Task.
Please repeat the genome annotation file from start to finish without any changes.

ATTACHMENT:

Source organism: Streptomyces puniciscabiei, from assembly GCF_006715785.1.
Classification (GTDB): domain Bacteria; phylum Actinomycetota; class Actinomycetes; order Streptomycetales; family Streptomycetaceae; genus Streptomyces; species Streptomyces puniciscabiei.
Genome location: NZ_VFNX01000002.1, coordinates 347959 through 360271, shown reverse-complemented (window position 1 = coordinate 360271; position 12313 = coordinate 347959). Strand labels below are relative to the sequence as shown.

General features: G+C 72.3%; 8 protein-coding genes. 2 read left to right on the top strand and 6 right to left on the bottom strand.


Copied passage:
Source organism: Streptomyces puniciscabiei, from assembly GCF_006715785.1.
Classification (GTDB): domain Bacteria; phylum Actinomycetota; class Actinomycetes; order Streptomycetales; family Streptomycetaceae; genus Streptomyces; species Streptomyces puniciscabiei.
Genome location: NZ_VFNX01000002.1, coordinates 347959 through 360271, shown reverse-complemented (window position 1 = coordinate 360271; position 12313 = coordinate 347959). Strand labels below are relative to the sequence as shown.

General features: G+C 72.3%; 8 protein-coding genes. 2 read left to right on the top strand and 6 right to left on the bottom strand.